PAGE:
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THE ROLE OF LOGISTICS IN MARKET ORIENTATION

Authors

  • Brian S. Fugate,

    1. Colorado State University
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    • (Ph.D. University of Tennessee) is on the faculty in the Department of Management at Colorado State University. His research interests include the supply chain boundary spanners' roles of information processing and coordinating in the supply chain. His research has appeared in the Journal of Business Logistics, International Journal of Physical Distribution and Logistics Management, Supply Chain Management Review, and several conference proceedings. Prior to pursuing the Ph.D., Brian worked in logistics and industrial engineering at John Deere, Allied Signal, and Delta Airlines.

  • Daniel J. Flint,

    1. University of Tennessee
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    • (Ph.D. University of Tennessee) is the Proffitt's, Inc. Professor of Marketing and Associate Professor in The Department of Marketing and Logistics and Director of the Marketing Ph.D. Concentration at The University of Tennessee, Knoxville. He has a Ph.D. in marketing and logistics from the University of Tennessee. He is well published in both marketing and logistics top tier journals such as Journal of Marketing and the Journal of Business Logistics, regularly presents at global conferences, and regularly reviews manuscripts for at least a dozen journals and conferences. Dr. Flint's expertise is in customer value, as a subset of business and consumer behavior, customer value management, specifically helping firms gain deeper insights into their customers, and logistics innovation. Dr. Flint is a member of the Academy of Marketing Science, the American Marketing Association and Council of Supply Chain Management Professionals. He has worked with a wide range of industrial and consumer organizations both as a market researcher and trainer.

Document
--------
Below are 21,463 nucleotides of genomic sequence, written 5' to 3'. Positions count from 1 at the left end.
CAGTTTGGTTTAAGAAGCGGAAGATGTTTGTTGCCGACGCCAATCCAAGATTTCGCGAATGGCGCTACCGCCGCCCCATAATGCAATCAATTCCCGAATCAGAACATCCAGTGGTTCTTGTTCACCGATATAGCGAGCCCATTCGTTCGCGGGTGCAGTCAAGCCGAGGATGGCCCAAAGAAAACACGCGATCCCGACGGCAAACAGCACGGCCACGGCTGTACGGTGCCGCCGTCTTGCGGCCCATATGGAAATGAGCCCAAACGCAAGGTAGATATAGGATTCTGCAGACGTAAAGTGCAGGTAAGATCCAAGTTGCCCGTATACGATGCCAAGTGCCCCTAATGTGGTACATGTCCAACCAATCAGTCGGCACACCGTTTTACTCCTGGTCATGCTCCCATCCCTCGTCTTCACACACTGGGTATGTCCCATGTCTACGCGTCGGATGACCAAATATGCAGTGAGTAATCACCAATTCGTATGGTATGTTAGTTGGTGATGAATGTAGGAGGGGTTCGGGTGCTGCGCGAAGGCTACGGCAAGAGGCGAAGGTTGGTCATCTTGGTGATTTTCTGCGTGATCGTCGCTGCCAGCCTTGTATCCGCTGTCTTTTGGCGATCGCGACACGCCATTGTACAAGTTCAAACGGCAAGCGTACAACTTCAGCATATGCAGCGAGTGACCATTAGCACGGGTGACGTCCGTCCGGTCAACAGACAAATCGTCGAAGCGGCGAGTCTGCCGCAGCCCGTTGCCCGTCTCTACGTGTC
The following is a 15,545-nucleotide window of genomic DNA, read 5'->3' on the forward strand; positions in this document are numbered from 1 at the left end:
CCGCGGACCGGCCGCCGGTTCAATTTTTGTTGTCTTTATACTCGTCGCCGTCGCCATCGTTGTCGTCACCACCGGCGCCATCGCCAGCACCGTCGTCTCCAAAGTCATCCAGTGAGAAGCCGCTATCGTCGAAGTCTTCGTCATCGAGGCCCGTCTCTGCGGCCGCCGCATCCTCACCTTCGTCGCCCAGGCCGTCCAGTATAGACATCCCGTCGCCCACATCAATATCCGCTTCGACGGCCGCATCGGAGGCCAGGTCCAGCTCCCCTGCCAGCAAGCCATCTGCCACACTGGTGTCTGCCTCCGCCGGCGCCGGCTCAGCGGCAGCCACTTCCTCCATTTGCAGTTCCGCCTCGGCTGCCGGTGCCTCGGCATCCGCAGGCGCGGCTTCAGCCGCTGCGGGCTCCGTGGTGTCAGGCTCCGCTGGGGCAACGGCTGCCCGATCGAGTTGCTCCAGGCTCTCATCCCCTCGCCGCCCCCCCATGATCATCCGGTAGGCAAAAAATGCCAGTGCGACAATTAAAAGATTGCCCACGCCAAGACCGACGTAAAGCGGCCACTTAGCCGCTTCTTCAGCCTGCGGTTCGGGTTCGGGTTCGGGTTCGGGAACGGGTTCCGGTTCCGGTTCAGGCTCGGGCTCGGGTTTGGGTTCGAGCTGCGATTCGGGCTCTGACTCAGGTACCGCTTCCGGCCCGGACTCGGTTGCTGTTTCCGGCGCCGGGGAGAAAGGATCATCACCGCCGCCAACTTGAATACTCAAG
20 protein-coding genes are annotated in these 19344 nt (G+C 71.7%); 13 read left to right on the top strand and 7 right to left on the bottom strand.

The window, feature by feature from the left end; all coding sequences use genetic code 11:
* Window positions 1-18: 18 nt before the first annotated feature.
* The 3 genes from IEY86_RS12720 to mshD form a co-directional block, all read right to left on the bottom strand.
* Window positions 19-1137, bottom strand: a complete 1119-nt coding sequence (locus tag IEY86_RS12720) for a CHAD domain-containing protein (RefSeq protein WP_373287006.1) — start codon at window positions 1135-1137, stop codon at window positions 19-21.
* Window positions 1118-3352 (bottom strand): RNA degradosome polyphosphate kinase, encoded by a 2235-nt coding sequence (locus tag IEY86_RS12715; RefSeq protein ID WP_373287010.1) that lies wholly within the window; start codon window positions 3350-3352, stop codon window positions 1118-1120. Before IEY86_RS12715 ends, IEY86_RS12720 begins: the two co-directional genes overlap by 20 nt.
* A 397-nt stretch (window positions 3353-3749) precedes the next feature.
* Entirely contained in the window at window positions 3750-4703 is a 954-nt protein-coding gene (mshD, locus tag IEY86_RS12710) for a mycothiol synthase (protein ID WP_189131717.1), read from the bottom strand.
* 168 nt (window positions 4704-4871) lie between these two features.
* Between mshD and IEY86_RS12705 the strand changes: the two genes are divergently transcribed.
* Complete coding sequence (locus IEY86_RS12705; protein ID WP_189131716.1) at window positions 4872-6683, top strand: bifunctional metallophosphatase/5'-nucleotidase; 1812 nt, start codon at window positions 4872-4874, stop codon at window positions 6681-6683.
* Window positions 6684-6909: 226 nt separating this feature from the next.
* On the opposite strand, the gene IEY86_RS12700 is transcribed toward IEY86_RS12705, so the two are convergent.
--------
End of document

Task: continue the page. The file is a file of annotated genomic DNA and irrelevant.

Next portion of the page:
• Johan T. Mentzer

    1. University of Tennessee
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    • (Ph.D. Michigan State University) is the Harry J. and Vivienne R. Bruce Excellence Chair of Business in the Department of Marketing and Logistics at the University of Tennessee. He has published 8 books and more than 190 articles and papers in the Journal of Business Logistics, Journal of Marketing, Journal of Business Research, International Journal of Physical Distribution and Logistics Management, Transportation and Logistics Review, Transportation Journal, Journal of the Academy of Marketing Science, Columbia Journal of World Business, Industrial Marketing Management, Research in Marketing, Business Horizons, and other journals. He was the 2004 recipient of the Council of Logistics Management Distinguished Service Award.


Abstract

In today's increasingly competitive environment, survival depends on two key aspects of being market-oriented - understanding the external environment and executing decisions based on that understanding. Logistics personnel are uniquely positioned to play a key role in creating and maintaining a market-oriented organization as they are progressively gaining more responsibilities in integrating cross-functional processes and implementing supply chain strategies. This paper explores how logisticians participate in market orientation behaviors and how a market-oriented logistics function impacts logistics and business performance. Based on a qualitative field research study involving in-depth interviews with seventeen logistics personnel that draws and builds upon the logistics, market orientation, knowledge management, organizational behavior, information processing, and strategic management literatures, a theoretical model of logistics market orientation and its effect on logistics and business performance is developed and propositions are presented. Findings highlight logistics' central role in generating, disseminating, reaching a shared interpretation of, and responding to market intelligence.

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